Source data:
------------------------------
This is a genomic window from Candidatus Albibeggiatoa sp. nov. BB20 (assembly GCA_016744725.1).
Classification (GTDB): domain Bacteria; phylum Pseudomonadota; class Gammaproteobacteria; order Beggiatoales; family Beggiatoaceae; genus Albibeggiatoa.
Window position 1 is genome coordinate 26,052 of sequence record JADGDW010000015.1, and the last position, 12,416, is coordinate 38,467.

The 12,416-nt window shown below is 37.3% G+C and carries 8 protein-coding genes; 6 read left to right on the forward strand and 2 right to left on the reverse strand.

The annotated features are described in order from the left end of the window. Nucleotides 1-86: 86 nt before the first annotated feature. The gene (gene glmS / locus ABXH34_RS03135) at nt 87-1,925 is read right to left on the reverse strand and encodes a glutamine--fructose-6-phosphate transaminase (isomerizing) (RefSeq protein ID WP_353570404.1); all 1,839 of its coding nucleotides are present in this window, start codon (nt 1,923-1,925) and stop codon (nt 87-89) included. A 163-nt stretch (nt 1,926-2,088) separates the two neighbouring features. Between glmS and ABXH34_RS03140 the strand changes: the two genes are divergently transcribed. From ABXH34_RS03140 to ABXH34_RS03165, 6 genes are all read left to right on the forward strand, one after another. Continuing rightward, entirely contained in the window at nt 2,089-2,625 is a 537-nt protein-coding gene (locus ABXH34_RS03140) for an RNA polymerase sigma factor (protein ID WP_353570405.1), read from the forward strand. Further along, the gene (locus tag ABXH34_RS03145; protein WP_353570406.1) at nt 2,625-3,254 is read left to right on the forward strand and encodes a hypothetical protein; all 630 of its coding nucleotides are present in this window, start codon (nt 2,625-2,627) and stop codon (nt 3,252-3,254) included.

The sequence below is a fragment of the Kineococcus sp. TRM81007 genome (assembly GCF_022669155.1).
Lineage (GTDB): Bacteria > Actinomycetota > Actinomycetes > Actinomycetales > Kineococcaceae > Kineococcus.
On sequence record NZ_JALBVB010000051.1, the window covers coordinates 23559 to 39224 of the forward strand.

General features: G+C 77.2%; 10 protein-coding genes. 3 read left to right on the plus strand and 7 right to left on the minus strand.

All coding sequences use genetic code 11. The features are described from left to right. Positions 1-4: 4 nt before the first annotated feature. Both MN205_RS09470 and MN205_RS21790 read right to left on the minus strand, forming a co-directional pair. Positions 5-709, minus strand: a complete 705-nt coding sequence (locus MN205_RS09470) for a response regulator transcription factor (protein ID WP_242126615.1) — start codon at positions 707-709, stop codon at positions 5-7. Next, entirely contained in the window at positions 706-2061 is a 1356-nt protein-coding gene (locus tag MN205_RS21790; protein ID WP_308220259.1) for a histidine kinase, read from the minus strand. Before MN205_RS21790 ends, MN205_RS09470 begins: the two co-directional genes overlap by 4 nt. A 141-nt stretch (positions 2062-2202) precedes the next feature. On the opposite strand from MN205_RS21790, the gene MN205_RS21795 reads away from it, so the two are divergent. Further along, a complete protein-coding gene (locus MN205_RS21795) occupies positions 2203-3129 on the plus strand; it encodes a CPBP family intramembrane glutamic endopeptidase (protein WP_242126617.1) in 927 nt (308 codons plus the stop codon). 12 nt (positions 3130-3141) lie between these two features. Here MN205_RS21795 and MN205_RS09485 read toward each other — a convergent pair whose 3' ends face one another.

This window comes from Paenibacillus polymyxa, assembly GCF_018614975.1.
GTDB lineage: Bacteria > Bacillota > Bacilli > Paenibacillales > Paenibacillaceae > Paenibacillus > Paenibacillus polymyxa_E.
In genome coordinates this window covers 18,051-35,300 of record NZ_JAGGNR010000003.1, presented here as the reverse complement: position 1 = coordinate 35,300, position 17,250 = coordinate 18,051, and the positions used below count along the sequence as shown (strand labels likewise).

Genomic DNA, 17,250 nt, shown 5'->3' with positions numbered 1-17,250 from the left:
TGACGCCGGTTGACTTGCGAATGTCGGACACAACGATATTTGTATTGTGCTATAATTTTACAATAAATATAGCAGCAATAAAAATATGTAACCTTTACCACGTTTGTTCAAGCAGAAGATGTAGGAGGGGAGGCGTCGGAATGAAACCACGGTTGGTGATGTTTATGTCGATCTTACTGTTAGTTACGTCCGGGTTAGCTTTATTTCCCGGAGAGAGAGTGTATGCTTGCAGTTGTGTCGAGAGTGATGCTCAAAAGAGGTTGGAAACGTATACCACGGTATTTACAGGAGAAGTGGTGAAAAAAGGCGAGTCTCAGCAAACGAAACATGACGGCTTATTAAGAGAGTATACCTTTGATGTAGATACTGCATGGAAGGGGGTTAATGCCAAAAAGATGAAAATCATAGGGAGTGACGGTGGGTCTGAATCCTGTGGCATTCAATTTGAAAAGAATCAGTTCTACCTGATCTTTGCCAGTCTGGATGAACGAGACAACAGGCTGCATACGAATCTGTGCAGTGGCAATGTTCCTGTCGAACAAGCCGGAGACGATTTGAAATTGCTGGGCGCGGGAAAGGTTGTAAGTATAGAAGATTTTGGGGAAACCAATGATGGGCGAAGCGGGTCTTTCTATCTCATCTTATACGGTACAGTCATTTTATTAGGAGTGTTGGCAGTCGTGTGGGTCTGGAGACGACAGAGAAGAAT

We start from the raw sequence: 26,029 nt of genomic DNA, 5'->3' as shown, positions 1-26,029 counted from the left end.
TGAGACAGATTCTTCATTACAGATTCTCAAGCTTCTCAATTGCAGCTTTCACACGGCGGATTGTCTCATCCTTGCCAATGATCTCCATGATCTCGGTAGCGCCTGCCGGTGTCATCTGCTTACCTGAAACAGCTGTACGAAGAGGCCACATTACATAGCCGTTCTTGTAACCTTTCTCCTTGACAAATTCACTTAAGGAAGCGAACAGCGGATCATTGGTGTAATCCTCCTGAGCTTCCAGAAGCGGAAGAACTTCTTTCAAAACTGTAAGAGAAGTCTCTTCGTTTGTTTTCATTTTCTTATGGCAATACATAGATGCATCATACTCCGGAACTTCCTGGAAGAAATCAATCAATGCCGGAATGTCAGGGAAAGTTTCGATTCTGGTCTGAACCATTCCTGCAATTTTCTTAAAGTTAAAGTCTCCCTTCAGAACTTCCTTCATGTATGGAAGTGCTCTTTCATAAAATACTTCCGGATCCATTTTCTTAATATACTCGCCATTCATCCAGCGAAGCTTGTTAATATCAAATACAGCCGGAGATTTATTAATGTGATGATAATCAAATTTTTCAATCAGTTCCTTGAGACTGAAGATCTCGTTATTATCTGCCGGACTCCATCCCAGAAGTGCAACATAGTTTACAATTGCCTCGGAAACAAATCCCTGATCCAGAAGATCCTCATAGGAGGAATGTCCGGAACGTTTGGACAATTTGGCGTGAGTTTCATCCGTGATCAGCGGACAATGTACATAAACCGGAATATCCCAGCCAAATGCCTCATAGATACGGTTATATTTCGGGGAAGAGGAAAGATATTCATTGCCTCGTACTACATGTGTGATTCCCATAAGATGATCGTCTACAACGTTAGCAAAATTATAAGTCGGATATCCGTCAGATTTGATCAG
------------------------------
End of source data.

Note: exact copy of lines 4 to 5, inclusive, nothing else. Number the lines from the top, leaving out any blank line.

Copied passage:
The 12,416-nt window shown below is 37.3% G+C and carries 8 protein-coding genes; 6 read left to right on the forward strand and 2 right to left on the reverse strand.

The annotated features are described in order from the left end of the window. Nucleotides 1-86: 86 nt before the first annotated feature. The gene (gene glmS / locus ABXH34_RS03135) at nt 87-1,925 is read right to left on the reverse strand and encodes a glutamine--fructose-6-phosphate transaminase (isomerizing) (RefSeq protein ID WP_353570404.1); all 1,839 of its coding nucleotides are present in this window, start codon (nt 1,923-1,925) and stop codon (nt 87-89) included. A 163-nt stretch (nt 1,926-2,088) separates the two neighbouring features. Between glmS and ABXH34_RS03140 the strand changes: the two genes are divergently transcribed. From ABXH34_RS03140 to ABXH34_RS03165, 6 genes are all read left to right on the forward strand, one after another. Continuing rightward, entirely contained in the window at nt 2,089-2,625 is a 537-nt protein-coding gene (locus ABXH34_RS03140) for an RNA polymerase sigma factor (protein ID WP_353570405.1), read from the forward strand. Further along, the gene (locus tag ABXH34_RS03145; protein WP_353570406.1) at nt 2,625-3,254 is read left to right on the forward strand and encodes a hypothetical protein; all 630 of its coding nucleotides are present in this window, start codon (nt 2,625-2,627) and stop codon (nt 3,252-3,254) included.